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The Walama List

The Walama List

Published on May 23, 2022 by Maithri Panagoda AMMaithri Panagoda AM

The disproportionately high rate of indigenous incarceration throughout Australia has been the subject of many discussions over the years.

The concept of engaging indigenous offenders with community-based programs with the participation of elders equipped with cultural knowledge and experience resulted in the establishment of “The Walama List” which commenced as a pilot program in the NSW District Court in February 2022.

Although it has taken three decades since the Royal Commission into Aboriginal Deaths in Custody, the agreement by the state government to facilitate this initiative within the existing structure, by way of a Practice Note, is considered to be a ground breaking event in the long road to achieving true reconciliation.

Carroll & O’Dea Lawyers recently had the privilege of organising and listening to a presentation by the Program’s architect, Her Honour Judge Dina Yehia SC, who explained the program’s main features as follows:

The Walama List Pilot is a Sentencing Court only for adult Aboriginal and Torres Strait Islander offenders.

Eligibility for the Walama List requires that the offender:

  • has sentence proceedings listed in the District Court;
  • is descended from an Aboriginal person or Torres Strait Islander, identifies as an Aboriginal person and is accepted as such by the community;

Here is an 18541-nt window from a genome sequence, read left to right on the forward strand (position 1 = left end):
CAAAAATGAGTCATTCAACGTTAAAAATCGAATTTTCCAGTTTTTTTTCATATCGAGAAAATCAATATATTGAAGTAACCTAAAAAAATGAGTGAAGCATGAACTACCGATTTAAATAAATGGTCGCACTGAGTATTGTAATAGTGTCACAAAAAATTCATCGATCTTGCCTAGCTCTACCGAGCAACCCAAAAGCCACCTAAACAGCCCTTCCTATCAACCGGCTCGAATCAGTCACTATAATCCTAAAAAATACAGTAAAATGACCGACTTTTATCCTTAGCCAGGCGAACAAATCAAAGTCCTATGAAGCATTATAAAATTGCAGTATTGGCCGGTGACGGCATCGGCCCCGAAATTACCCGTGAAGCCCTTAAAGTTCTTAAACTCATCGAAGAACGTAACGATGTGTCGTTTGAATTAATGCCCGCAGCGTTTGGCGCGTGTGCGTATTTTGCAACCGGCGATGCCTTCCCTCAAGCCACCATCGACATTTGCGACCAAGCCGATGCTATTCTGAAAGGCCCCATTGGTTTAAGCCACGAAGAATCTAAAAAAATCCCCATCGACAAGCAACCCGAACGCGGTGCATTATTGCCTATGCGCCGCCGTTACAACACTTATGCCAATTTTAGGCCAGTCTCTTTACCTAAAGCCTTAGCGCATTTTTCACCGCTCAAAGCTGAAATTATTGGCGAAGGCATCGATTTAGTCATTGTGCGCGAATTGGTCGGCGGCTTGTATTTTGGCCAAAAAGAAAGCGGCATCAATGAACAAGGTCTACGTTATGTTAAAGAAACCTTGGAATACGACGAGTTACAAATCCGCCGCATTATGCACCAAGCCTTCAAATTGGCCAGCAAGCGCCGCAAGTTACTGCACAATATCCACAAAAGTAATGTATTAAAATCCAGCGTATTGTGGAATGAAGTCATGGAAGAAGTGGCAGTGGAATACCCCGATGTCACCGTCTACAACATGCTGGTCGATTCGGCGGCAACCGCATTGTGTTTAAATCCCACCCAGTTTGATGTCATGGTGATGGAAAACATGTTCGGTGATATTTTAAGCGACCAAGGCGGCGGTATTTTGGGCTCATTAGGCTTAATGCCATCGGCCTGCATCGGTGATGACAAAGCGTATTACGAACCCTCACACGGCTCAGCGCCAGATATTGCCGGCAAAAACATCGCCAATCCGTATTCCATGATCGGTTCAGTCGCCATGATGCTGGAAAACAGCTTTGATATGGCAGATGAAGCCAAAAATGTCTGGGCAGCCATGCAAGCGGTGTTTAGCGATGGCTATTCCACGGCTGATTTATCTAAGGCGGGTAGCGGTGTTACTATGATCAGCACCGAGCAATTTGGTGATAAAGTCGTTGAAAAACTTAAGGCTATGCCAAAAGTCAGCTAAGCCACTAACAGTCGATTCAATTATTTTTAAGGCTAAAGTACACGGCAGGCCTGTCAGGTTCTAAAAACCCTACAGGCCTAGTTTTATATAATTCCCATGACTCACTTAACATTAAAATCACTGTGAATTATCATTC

• has pleaded guilty to the offence(s);
  • has signed an agreed Statement of Facts and Sentence; and
  • consents to having the matter dealt with in the Walama List.

The role of Elders and respected Community persons is to give honest and fearless advice to the Walama List Judge, by informing the court about cultural, historical and social issues relating to the offender’s background.

It is conducted within the Downing Centre District Court premises with minimal formalities following an application for referral to the Walama List by the legal representative for the offender.

The Sentencing Conversation deals with the circumstances of the offending, makes the offender accountable in a more meaningful way and gives the victim an opportunity to participate.

The focus of the Sentencing Conversation is also on the offender’s and his/her family’s welfare in a culturally appropriate and healing environment, taking into consideration the circumstances that led to the offence and the offender’s need for treatment and rehabilitation.

What follows is a “Case Plan Conversation” with the participation of all the parties including two Elders and Respected Persons.

Expressing the legal profession’s support for the Walama List program, the former President of the Law Society, Juliana Warner, stated that it “has the capacity to make a significant difference to the lives of indigenous people and have a positive and lasting impact on our criminal justice system.”

Maithri Panagoda

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